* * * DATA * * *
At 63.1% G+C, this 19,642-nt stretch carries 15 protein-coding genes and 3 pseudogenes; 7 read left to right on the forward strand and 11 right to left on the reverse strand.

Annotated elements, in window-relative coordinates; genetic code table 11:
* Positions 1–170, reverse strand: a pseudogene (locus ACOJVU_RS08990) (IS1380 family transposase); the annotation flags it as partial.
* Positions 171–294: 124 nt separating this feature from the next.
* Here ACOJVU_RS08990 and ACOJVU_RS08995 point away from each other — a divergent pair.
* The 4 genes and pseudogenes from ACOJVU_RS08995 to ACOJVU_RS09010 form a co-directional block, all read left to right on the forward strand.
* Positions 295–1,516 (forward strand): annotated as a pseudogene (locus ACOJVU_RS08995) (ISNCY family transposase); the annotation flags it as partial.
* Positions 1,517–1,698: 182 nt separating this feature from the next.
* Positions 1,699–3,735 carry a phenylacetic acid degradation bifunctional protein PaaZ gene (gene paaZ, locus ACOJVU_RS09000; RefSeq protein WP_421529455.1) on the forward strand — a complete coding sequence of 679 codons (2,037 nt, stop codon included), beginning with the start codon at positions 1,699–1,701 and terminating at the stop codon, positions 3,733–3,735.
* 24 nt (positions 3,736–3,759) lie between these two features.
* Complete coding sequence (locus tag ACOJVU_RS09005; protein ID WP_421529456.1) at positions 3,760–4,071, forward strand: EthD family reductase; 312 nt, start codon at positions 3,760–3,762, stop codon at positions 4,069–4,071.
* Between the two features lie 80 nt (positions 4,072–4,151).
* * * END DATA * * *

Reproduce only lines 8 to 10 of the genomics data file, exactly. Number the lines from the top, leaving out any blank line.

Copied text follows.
* Positions 1,517–1,698: 182 nt separating this feature from the next.
* Positions 1,699–3,735 carry a phenylacetic acid degradation bifunctional protein PaaZ gene (gene paaZ, locus ACOJVU_RS09000; RefSeq protein WP_421529455.1) on the forward strand — a complete coding sequence of 679 codons (2,037 nt, stop codon included), beginning with the start codon at positions 1,699–1,701 and terminating at the stop codon, positions 3,733–3,735.
* 24 nt (positions 3,736–3,759) lie between these two features.